Every restaurant kitchen should know to keep raw meats and poultry separate from fresh produce, use different chopping boards, and to disinfect and wipe down all surfaces when handling raw foods. All equipment should be washed in hot, soapy water before using it again. All kitchen staff should wash their hands routinely. Most chefs who use prep gloves may not keep these safe practices in mind when they do not feel contaminants on their hands, so change gloves routinely, or work with your hand

Remove clutter from food surfaces in the prep area to keep everyone safe. Make sure all sharp knives are sharp because a sharp knife is safer and doesn’t slip.

Anyone working with food will want to take or understand basic food safety:

  • Use separate chopping boards for raw meat and fresh veg to avoid cross contamination.
  • Avoid the food danger zone (4-60℃) when cooking, storing, keeping food on warmers or ice to limit risk of foodborne illness – bacteria multiply when kept between these temperatures for prolonged periods of time.
  • Cook foods to 75℃ or above – you can cook it to a lower temperature if food is held at temperature for a suitable period of time (like steaks and fish).
  • Cool foods to below 5℃.
  • Store food in airtight containers that are clearly labeled and dated.
  • Keep hot holding foods above 63℃ if not eaten within a couple of hours.
  • All reheated food should be raised to 82℃ – time and temperature combinations ensure food has been safely reheated.
Ensure All Staff Members Wear Safe, Comfortable Clothing and Shoes

Chefs and kitchen staff sometimes have a uniform, or chefs like to wear their chef whites and checkered pants, but to ensure safety make sure your chefs are provided with (or purchase) cotton chef jackets with knotted and not plastic buttons. These types of chef jackets protect the wearer from the heat of the kitchen – from burns over open gas flame and splashes from boiling water – as well as melting buttons or buttons catching fire. Natural fabrics are more breathable – and a proper chef jacket can be reversed or easily removed. Each chef should have a spare in the back to change into if hot oils have spilled onto their coats or if a guest asks to compliment the chef, so they are presentable. The right breathable clothing can ensure safety and cleanliness in the kitchen.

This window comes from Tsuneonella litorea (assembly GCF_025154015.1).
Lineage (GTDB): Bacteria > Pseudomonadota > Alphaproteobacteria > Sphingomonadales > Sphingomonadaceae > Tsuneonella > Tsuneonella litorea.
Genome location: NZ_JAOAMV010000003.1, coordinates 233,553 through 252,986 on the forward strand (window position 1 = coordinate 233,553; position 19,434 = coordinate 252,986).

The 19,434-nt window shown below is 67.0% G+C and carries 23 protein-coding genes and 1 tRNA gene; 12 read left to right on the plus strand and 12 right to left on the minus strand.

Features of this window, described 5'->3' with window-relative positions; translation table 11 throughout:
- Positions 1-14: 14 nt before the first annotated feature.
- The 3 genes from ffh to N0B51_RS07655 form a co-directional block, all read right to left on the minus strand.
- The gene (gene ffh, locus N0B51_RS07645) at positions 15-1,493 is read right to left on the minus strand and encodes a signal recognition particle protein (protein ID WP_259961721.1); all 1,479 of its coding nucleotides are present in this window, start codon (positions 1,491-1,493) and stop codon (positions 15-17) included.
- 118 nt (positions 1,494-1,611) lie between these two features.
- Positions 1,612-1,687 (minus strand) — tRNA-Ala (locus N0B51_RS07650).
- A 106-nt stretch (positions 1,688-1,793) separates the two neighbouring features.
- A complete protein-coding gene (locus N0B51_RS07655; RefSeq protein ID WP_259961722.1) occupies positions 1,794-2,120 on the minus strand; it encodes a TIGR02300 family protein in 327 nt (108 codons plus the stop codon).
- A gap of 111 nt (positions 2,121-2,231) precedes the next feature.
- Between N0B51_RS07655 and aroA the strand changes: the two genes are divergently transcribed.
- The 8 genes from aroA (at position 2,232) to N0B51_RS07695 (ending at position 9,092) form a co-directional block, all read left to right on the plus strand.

Chefs also need to be provided with quality ISO tested slip-resistant footwear (which tests slip resistance on steel and ceramic tile coated with glycerine), combined with slip-resistant mats, and slip-resistant floors. Since slips, trips, and falls are the most common accident, slip-resistant footwear ensures maximum safety for your staff. Many styles are both more comfortable (with cushioning, water resistance, waterproofing, breathability, ventilation, clog resistance, special soles, extra light, etc) and cheaper than traditional high-street trainers. None of your kitchen staff should be wearing trainers (sneakers) in the kitchen because they are simply not safe and protective enough for purpose.

Keep these five tips in mind when ensuring that your restaurant kitchen is safe from slips, trips, and falls. In 2015-2016 alone, it was estimated that 4.5 million workdays were lost due to workplace accidents and injury, and some companies have been slapped with hefty fines for failing to protect workers from injury (like this company that was fined £400,000). It’s much easier and cheaper to to put these measures in place – slip-resistant mats, shoes, better kitchen design, etc. – than to face the legal consequences of an inadequate health and safety plan.